Fig. 4
figure 4

Forming process of the three kinds of La-based RRAM

Typical bipolar current–voltage (IV) curves of ~ 100 direct current (DC) sweep cycles for the three kinds of La-based RRAM devices (area size of 50 μm × 50 μm) are obtained in Fig. 5a–c. The test voltage (0 to − 1.5 V and − 1.5 to 0 V for the reset process; 0 to 5 V and 5 to 0 V for the set process) is biased on the TE (Cu) while the BE (Pt) is grounded. Although three La-based RRAM devices display 100 consecutive cycles of repeatable bipolar RS behavior, there are some great differences among them. Firstly, compared with S2 and S3, the undoped sample S1 is easier to be damaged during the cyclic set–reset operations with the reset stop voltage (Vstop) of − 1.5 V (as shown in the insertion of Fig. 5a), which indicates that the maximum Vstop of S1 is lower than those of S2 and S3. Considering this, a relatively low Vstop of − 1.4 V is used in the case of sample S1. Another difference is that the IV curves of S1 and S2 show abnormal fluctuations (rise and fall) during the set process, which is quite different from the smooth IV curves of S3. This phenomenon is closely related to the remnant of some conductive filaments (CFs) in the undoped (or doped but unannealed) LaAlO3 dielectric films after the reset process. Besides, compared with S1 and S2, S3 has IV curves showing more consistency and smaller distribution of set/reset voltages, implying that the stability of the RRAM devices can be effectively improved by doping and annealing treatment. Figure 5d–f are the endurance test (~ 100 cycles, read at − 0.1 V) of S1–S3 extracted from the left of Fig. 5a–c. The maximum resistance ratio of Cu/LaAlO3/Pt RRAM devices, namely, the maximum high resistance state (HRS) to the minimum low resistance state (LRS) can be as high as 6 orders of magnitude. However, the wide random fluctuation in HRS of S1 and S2 brings about a very low level on/off window (~ 10). Unlike S1 and S2, the on/off window of S3 is about 100 times larger than that of S1 and S2, indicating that the consistency characteristic of Cu-doped La-based RRAM devices is effectively improved after annealing. The annealing treatment in S3 not only causes the Cu atoms to diffuse around the entire LaAlO3 film but also forms Cu-NCs in the dielectric. Thus, the local electric field has been enhanced; the randomness of the CF formation/rupture has been controlled, and the HRS (LRS) distribution has been improved [19]. The above results suggest that the idea of embedding a Cu nanolayer into the La-based RRAM requires a certain degree of thermal treatment in order to achieve better device performance.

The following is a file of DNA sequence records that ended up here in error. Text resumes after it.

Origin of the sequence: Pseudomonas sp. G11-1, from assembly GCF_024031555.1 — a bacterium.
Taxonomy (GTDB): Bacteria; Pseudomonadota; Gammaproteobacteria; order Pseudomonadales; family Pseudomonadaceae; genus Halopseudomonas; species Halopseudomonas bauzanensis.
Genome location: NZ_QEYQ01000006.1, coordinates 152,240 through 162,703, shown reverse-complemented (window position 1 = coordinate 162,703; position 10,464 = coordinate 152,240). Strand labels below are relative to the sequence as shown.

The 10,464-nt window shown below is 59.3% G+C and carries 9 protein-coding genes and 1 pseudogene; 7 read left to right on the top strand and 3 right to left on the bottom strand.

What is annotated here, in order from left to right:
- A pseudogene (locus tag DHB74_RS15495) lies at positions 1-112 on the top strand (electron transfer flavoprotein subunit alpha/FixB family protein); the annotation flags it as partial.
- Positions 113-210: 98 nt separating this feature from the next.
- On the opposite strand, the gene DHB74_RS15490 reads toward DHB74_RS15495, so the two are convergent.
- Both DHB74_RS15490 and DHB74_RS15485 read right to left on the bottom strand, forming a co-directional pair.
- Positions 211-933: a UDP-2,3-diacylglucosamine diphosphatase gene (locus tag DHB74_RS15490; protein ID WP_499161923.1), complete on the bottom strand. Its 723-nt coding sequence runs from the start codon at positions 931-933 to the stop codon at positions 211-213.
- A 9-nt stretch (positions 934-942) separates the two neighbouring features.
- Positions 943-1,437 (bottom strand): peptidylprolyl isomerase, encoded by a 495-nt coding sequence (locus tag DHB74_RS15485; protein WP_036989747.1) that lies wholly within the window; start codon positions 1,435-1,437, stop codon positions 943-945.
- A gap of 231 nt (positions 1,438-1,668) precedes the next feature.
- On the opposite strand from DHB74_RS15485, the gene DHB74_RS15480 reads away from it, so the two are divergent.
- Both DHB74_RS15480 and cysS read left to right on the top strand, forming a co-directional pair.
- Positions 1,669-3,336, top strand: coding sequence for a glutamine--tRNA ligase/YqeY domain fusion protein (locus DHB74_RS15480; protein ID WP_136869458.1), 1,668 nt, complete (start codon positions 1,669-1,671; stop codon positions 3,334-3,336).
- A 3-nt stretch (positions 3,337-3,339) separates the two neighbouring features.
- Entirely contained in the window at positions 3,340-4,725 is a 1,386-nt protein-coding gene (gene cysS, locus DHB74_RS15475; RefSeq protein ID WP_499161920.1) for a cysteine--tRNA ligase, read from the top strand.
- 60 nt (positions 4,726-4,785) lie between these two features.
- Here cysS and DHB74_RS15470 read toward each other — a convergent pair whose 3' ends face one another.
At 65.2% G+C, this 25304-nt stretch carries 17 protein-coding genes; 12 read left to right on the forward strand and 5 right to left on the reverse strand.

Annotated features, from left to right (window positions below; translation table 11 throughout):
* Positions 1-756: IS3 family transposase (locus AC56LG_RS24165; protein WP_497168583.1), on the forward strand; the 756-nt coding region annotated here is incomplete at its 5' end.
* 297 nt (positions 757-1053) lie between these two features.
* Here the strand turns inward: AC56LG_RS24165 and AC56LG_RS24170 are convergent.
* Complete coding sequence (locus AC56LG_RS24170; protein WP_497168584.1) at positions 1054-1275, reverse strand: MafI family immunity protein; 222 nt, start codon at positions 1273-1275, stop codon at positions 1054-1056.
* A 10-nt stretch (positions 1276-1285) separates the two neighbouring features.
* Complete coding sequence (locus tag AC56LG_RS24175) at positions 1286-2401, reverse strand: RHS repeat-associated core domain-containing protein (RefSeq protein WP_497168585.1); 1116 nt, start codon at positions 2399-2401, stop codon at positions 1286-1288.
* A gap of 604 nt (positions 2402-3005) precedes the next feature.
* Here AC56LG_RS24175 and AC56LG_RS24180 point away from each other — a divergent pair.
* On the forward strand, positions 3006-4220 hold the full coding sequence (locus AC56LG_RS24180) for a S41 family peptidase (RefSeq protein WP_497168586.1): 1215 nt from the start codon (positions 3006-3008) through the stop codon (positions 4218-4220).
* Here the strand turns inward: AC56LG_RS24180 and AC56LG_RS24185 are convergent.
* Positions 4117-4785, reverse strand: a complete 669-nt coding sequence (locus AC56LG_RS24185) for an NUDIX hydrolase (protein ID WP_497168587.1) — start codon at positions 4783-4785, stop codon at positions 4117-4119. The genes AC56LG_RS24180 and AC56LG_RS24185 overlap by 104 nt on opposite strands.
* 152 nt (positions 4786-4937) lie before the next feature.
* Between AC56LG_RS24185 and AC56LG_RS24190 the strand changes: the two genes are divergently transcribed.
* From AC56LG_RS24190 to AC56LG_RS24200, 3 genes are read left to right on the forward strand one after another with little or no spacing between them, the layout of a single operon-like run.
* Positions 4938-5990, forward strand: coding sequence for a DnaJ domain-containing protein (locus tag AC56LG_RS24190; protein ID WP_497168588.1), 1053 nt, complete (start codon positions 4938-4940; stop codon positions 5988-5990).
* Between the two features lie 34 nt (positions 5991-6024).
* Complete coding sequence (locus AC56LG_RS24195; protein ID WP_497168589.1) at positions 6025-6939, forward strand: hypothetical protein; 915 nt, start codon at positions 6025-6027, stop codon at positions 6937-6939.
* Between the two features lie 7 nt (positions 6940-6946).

Fig. 5
figure 5

ac Typical bipolar IV curves and df the endurance test of S1, S2, and S3